Many activists use the term “trans*” to encompass a broad range of identities. The asterisk signifies that the prefix “trans-“ maybe be followed in a number of ways to yield “transgender,” “transvestite,” and “transsexual.” For many, the asterisk also opens up the category of trans* to other categories of gender identification, such as genderqueer and androgynous.

In general, trans* people self-identify or present as a gender other than the one they were assigned at birth.   Some trans* people may have surgery or hormonal therapy to make their bodies congruent with their identities. Trans* people undergoing or who have undergone surgery or hormone therapy are often called transsexual. In contrast to trans* people, cis-gender people are people whose gender identities align with those they are assigned at birth.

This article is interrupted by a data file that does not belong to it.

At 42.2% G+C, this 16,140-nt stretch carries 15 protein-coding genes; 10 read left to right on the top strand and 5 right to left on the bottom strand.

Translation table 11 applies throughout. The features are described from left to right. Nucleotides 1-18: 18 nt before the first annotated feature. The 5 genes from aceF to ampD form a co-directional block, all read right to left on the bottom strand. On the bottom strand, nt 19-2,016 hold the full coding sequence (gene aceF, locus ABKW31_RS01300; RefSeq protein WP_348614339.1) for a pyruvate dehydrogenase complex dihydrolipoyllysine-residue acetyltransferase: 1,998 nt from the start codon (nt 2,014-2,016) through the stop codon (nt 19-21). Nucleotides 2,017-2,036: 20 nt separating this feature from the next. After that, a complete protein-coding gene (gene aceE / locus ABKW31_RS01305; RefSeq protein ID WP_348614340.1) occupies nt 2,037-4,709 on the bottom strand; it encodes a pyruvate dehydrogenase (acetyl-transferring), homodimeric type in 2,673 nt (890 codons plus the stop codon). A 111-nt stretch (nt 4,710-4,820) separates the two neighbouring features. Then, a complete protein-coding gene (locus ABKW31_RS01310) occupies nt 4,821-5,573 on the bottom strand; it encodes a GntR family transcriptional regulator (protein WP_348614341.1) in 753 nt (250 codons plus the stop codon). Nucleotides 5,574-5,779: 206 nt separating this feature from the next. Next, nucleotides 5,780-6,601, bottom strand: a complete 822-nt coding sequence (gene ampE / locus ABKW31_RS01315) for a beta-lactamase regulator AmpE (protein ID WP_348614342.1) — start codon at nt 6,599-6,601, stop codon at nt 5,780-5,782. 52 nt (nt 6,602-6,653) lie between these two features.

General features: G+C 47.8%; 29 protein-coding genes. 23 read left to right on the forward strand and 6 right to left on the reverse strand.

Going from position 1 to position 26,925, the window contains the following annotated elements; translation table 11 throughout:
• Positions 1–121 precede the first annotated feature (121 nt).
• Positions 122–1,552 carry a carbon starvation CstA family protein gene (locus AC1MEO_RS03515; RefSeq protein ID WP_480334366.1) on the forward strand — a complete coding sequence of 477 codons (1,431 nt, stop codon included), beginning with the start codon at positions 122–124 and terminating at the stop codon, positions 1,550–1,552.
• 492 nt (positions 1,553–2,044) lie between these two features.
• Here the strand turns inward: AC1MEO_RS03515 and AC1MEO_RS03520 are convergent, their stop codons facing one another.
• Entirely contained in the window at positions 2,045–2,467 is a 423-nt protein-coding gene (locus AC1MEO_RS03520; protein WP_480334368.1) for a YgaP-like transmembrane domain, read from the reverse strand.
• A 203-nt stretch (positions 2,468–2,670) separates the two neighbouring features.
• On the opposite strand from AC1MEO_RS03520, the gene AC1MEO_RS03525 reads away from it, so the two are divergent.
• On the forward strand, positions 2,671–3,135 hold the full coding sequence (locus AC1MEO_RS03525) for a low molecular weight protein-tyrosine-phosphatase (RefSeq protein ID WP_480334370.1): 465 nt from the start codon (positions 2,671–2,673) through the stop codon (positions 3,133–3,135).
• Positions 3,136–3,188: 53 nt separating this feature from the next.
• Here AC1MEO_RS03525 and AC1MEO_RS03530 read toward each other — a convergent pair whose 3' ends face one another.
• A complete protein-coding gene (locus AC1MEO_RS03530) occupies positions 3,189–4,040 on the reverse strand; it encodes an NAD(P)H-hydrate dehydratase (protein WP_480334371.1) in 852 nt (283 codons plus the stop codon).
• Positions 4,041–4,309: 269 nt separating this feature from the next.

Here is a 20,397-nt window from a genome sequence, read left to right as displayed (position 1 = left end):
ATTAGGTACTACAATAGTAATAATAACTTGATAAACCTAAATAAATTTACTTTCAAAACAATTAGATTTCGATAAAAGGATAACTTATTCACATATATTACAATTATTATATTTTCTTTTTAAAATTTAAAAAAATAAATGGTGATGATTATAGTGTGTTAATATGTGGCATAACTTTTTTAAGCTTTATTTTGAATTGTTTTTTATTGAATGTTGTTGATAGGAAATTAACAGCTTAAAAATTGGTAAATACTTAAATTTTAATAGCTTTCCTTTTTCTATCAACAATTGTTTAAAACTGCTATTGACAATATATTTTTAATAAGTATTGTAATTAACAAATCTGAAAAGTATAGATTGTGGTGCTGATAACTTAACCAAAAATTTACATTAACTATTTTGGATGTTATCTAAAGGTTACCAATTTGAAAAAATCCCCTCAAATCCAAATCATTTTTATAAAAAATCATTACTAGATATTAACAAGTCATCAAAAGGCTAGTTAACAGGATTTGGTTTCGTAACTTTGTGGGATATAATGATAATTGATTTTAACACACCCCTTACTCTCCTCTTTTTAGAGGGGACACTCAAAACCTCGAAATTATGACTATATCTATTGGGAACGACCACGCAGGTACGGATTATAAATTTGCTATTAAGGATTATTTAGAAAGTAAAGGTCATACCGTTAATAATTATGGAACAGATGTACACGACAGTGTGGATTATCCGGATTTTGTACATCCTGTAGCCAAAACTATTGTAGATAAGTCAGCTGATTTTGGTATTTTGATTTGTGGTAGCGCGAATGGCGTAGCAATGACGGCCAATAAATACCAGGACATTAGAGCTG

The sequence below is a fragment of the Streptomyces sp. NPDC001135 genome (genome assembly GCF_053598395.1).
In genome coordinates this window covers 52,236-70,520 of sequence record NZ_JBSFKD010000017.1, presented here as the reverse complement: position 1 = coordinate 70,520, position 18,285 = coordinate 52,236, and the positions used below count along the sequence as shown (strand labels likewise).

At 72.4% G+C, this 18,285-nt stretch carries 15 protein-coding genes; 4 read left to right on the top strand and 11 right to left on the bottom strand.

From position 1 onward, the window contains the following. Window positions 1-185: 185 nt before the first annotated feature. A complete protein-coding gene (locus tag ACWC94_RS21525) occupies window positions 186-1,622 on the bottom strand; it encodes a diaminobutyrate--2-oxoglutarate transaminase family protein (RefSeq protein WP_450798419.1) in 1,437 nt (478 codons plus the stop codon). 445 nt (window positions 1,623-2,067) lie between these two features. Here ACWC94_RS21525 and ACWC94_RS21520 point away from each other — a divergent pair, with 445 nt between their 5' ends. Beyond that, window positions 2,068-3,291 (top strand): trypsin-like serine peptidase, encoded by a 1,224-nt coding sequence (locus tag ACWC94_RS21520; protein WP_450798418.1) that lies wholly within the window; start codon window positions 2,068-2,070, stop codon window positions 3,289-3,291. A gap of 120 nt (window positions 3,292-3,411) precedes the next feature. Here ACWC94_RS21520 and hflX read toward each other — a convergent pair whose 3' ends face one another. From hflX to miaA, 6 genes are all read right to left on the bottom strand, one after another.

Trans* people are considered a key population in the South African response to HIV, AIDS, STIs, and TB, but there is not much evidence around HIV epidemiology among trans* people. Nonetheless, trans* people are vulnerable to HIV because of widespread discrimination within their communities and within the healthcare and police systems which often force trans* people into poverty, substance abuse, unemployment, and sex work . Unlike most other countries, in South Africa trans* people can change their legal gender with or without gender reassignment surgery. This process, however, can often take a long time.

The health needs of trans* people are distinct from those of men who have sex with men (MSM) and women who have sex with women (WSW), although many in public health lump trans* women with MSM and trans* men with WSW. Lack of access to gender reassignment surgeries and hormone therapies, to resources for gender reassignment surgeries and hormone therapies, to mental health resources, and to recourse for victims of violence and discrimination present persistent challenges for the health of the trans* community, as does a poor national response to trans* health issues.